Dolly Parton "Benny Hill Show Theme"
Bobby Womack "Across 100th Street" on Soul Train (1973)
Following several hours of unconfirmed online reports yesterday, it was finally confirmed in the early evening by his publicist that soul legend Bobby Womack had died Friday at the age of 70. What makes this news all the more shocking is that Womack had just performed two weeks ago at the Bonnaroo Music Festival. Although no exact cause of death was announced, the soul-singing great, who will be remembered for such hits as his own "Across 110th Street" and The Rolling Stones' hit "It's All Over Now" (which he wrote), had suffered numerous ailments in recent years including colon cancer, pneumonia, diabetes, and Alzheimer's disease.
The Ohio-born Womack, who five years ago was inducted into the Rock and Roll Hall of Fame, had enjoyed a long career with a resurgence in popularity that began thanks in large part to fan Quentin Tarantino choosing the 1972 hit "Across 110th Street" as the opening theme song for his film Jackie Brown. For those who don't already have any Bobby Womack in their collections, recommended releases by the artist include the 2012 reissue release Across 110th Street-40th Anniv (CD) and the 11 track Icon series collection release Icon - The Best Of Bobby Womack (CD) that includes such gems as "Woman's Gotta Have It," "That's The Way I Feel About Cha," and "Across 100th Street."
Since it opened two months ago (fittingly on Record Store Day, April 19th), the Oakland Museum of California's (OMCA) ongoing exhibit Vinyl: The Sound and Culture of Records has been resoundingly popular and is attracting museum visitors of all ages and generations, from those who grew up with records to those too young to have ever seen vinyl firsthand or had opportunity (until now) to put down the needle and experience playing vinyl in all its analog glory.
The exhibit, which runs through July 27th, is sponsored by Amoeba Music who supplied nearly all of the vinyl for the hands-on exhibit. The action is in OMCA's Great Hall alongside another cool exhibit scheduled for the same run: Eric Nakamura's SuperAwesome: Art and Giant Robot exhibit.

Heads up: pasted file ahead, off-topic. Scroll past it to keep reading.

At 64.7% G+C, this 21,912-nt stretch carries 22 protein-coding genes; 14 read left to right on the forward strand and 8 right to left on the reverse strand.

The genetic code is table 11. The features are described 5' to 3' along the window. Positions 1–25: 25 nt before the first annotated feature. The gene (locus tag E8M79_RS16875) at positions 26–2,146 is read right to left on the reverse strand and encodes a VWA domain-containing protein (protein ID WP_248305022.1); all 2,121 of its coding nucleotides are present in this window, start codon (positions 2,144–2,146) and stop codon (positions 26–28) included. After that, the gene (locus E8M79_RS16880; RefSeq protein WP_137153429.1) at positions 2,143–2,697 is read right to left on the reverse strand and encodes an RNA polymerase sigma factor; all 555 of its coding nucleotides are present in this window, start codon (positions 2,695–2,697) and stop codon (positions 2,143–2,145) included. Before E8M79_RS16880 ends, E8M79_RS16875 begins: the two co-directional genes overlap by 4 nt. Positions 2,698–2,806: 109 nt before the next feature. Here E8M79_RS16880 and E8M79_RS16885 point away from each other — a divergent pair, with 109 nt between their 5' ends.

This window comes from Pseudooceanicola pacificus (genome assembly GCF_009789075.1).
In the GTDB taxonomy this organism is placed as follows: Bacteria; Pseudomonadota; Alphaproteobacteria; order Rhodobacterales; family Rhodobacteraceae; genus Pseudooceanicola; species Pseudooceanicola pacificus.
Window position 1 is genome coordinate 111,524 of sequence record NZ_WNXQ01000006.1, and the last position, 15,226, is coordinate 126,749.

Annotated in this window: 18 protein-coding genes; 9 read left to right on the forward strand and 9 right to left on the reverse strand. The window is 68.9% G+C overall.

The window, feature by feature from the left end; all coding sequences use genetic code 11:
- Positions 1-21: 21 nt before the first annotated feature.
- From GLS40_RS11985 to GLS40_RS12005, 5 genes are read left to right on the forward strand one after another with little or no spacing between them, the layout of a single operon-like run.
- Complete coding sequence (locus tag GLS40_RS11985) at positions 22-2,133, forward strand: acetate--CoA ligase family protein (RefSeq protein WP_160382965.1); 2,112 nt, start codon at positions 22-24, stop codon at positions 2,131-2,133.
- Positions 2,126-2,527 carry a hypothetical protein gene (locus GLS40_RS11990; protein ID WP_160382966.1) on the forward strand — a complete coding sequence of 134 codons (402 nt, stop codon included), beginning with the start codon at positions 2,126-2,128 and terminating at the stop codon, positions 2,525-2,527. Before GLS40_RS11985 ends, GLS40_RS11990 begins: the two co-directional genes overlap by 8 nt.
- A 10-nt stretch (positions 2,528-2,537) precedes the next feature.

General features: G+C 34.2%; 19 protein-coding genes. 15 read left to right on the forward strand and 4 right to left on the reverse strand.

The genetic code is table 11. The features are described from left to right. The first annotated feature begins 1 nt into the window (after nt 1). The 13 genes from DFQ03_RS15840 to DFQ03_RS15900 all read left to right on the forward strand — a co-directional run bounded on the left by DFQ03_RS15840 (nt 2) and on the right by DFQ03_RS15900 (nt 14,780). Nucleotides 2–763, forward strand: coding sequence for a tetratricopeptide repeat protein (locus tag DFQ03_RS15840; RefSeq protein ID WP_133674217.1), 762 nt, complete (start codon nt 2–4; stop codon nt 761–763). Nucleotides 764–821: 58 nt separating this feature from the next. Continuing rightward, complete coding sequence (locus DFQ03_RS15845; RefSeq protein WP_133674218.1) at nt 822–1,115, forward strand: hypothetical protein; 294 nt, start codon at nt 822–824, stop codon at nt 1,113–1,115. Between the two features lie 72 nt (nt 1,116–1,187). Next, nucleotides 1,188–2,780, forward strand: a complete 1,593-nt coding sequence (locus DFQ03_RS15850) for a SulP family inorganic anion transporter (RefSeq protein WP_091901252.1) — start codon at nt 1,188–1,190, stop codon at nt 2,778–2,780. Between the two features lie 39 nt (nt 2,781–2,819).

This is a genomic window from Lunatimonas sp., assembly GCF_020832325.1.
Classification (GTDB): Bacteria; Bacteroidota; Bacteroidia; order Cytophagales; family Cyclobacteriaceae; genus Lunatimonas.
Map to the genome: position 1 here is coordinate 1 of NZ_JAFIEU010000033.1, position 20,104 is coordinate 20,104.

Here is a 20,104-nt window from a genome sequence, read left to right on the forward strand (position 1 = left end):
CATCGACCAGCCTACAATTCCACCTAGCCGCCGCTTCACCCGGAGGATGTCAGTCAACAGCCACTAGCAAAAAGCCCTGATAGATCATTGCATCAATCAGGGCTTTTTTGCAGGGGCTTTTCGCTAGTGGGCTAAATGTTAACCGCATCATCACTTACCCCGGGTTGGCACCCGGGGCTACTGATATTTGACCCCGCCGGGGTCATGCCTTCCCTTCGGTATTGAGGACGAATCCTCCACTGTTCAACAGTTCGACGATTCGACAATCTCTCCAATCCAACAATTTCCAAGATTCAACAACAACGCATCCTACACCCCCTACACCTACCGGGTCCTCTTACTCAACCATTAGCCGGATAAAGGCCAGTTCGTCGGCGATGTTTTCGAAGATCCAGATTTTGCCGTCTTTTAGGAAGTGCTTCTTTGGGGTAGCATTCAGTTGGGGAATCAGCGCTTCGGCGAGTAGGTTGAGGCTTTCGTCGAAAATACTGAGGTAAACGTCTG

As well as supplying nearly all of the records on exhibit and featuring a window display at the Berkeley Amoeba store dedicated solely to the OMCA exhibit, several Amoeba staffers have contributed to the exhibit by way of curating the numerous crates that dot the cavernous exhibit hall. These include Gail Todd, Marc Weinstein, Lori Katz, and myself who are among numerous other contributing music nerds -- such as avid local rap collector 12 Man Rambo, noted San Francisco producer Dan the Automator, and author Denise Sullivan -- who each drew up lists of 33 records per crate (some more, some less).
With an invite from DJ Toph One who holds down Vintage - the weekly weekend warm-up parties at South of Market San Francisco club F8 Friday evenings from 5pm to 9pm - longtime Bay Area photographer Tim Devlin (aka Timi D…) recently launched an historic hip-hop themed B+W and color photo exhibit of his work spanning the years 1992 to 2011 and including lots of Bay Area icons of the genre with a focus on DJs/turntablists. "There are a lot of classic locations for the time and the era such as KUSF, which is no longer there, and San Francisco's long gone Justice League [currently The Independent] on Divisidaro with all the great Twist [artist Barry McGee] pieces visible in the background," the photographer said a couple of weeks ago at F8 on Folsom and 8th Street shortly after completing hanging all of the current exhibit photos that just scratch the surface of his vast body of work. A few hours later that evening an in an informal opening party the club would feature J-Rocc and VinRoc and other DJs. Coincidentally VinRoc is among the many DJs featured in the photography exhibit. Others include VinRoc's fellow Triple Threat crew member DJ Apollo. In turn Apollo's fellow former ISP (Invisibl Skratch Piklz) crew members Qbert and Mix Master Mike are also among the turntablist subjects of the exhibit.